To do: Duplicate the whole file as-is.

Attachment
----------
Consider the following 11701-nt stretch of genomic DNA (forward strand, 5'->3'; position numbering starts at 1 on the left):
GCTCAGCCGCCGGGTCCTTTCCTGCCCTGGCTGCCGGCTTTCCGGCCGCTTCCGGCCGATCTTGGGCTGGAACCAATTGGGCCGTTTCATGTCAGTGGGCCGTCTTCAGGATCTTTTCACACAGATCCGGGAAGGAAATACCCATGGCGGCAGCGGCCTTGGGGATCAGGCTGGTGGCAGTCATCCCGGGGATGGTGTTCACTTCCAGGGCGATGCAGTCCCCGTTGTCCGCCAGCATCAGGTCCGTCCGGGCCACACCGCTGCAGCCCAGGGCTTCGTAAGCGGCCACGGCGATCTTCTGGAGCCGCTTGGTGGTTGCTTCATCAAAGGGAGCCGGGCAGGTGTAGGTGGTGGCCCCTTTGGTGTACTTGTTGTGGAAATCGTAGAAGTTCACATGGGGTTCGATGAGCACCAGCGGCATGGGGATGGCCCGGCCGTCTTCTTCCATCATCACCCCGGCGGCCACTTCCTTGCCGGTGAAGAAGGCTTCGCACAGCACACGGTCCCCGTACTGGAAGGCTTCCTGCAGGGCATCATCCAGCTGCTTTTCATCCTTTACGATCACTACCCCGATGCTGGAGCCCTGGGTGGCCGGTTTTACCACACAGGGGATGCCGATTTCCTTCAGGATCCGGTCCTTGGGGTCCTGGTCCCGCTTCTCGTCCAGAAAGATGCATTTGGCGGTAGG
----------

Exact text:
Consider the following 11701-nt stretch of genomic DNA (forward strand, 5'->3'; position numbering starts at 1 on the left):
GCTCAGCCGCCGGGTCCTTTCCTGCCCTGGCTGCCGGCTTTCCGGCCGCTTCCGGCCGATCTTGGGCTGGAACCAATTGGGCCGTTTCATGTCAGTGGGCCGTCTTCAGGATCTTTTCACACAGATCCGGGAAGGAAATACCCATGGCGGCAGCGGCCTTGGGGATCAGGCTGGTGGCAGTCATCCCGGGGATGGTGTTCACTTCCAGGGCGATGCAGTCCCCGTTGTCCGCCAGCATCAGGTCCGTCCGGGCCACACCGCTGCAGCCCAGGGCTTCGTAAGCGGCCACGGCGATCTTCTGGAGCCGCTTGGTGGTTGCTTCATCAAAGGGAGCCGGGCAGGTGTAGGTGGTGGCCCCTTTGGTGTACTTGTTGTGGAAATCGTAGAAGTTCACATGGGGTTCGATGAGCACCAGCGGCATGGGGATGGCCCGGCCGTCTTCTTCCATCATCACCCCGGCGGCCACTTCCTTGCCGGTGAAGAAGGCTTCGCACAGCACACGGTCCCCGTACTGGAAGGCTTCCTGCAGGGCATCATCCAGCTGCTTTTCATCCTTTACGATCACTACCCCGATGCTGGAGCCCTGGGTGGCCGGTTTTACCACACAGGGGATGCCGATTTCCTTCAGGATCCGGTCCTTGGGGTCCTGGTCCCGCTTCTCGTCCAGAAAGATGCATTTGGCGGTAGG